DFSMS, z/OS System Managed Storage - Storage Group

Storage groups are the fundamental concept of DFSMS. Mainframe disks were limited in size to about 8GB each, though much larger disks are now available. In the old days, you had to decide which disk you were going to place your file on, and hope it had enough space available. Space errors were common, especially in batchwork. DFSMS groups disks together into storage pools, so you allocated by storage pool. Its much easier to maintain free space in a pool of 50 disks. Storage pools can also consist of tape volumes (not tape files) and optical volumes. This allows SMS to direct tape allocations to a VTS or automated library.

   

The different types of storage pool that you can define are:

You need to define your volumes as being DFDSMS capable, then you add them to your storage pools. There are some simple rules regarding storage pools, volumes and datasets.

When you are initialising new volumes, the easiest way to prepare them for SMS is to use the STORAGEGROUP keyword in your ICKDSF job like this

INIT UNIT(D615) VOLID(D3D615) VTOC(1,0,270) -
   INDEX(0,1,14) VFY(OLDVOL) -
   STORAGEGROUP

If you want to know what volumes are defined to an existing storage class, the easiest way is to use the SDSF command

D SMS,SG(poolname),LISTVOL

However access to these commands is often restricted. If you do not have access, the other way is to use the ISMF panels.
Select the Storage Group option 6 from the ISMF Primary Option Menu
Select option 1, List and this will list out all the storage groups.
Type LISTVOL in the Line Operator column next to a storage group that you are interested in and this will list out all the volumes.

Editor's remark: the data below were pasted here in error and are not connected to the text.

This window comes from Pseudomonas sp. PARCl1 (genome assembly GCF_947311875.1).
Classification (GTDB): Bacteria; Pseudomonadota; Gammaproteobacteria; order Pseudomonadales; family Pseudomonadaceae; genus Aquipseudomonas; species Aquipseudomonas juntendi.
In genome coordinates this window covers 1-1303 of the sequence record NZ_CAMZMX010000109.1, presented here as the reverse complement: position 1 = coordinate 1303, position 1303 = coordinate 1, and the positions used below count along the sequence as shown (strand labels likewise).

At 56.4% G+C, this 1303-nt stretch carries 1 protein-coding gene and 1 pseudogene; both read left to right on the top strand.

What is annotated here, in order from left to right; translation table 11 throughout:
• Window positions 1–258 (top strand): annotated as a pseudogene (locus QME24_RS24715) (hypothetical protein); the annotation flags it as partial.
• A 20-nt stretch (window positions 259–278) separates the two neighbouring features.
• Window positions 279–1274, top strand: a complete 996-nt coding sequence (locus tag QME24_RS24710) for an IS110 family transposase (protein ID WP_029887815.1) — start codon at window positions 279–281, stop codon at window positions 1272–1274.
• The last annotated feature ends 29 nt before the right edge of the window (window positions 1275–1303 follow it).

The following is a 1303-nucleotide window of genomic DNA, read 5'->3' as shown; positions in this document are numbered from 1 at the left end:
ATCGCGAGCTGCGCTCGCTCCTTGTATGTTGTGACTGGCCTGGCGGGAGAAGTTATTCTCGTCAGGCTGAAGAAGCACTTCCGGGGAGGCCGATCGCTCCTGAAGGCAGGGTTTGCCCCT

There is a special type of storage pool called 'Reserve storage pools' that you can use as a place to hold volumes that have been initialised and formatted for SMS, but you do not want them to be used at this time.
You initialise reserved volumes with ICKDSF, but add a RESERVED parameter and an OWNERID parameter. The OWNERID should be called IBMRSPrespoolname, where respoolname is the name of the reserved storage pool. The reserved volumes will be offline and cannot be brought online until they are re-initialised without the RESERVED parameter.

When you define a Storage Group for Tape, all you define is a list of at least one, and up to 8 libraries that belong to that Storage Group, and the SG status. You do not define drives or tape volumes. You can define up to 15 SGs with 8 libraries each.
When the Storage Group ACS routine gets a new tape allocation, it assigns it to a tape storage group, then selects a tape library and a tape device pool, then a specific tape drive is picked out from the tape device pool. A tape device pool is a string of tape drives attached to a single control unit.

How many pools?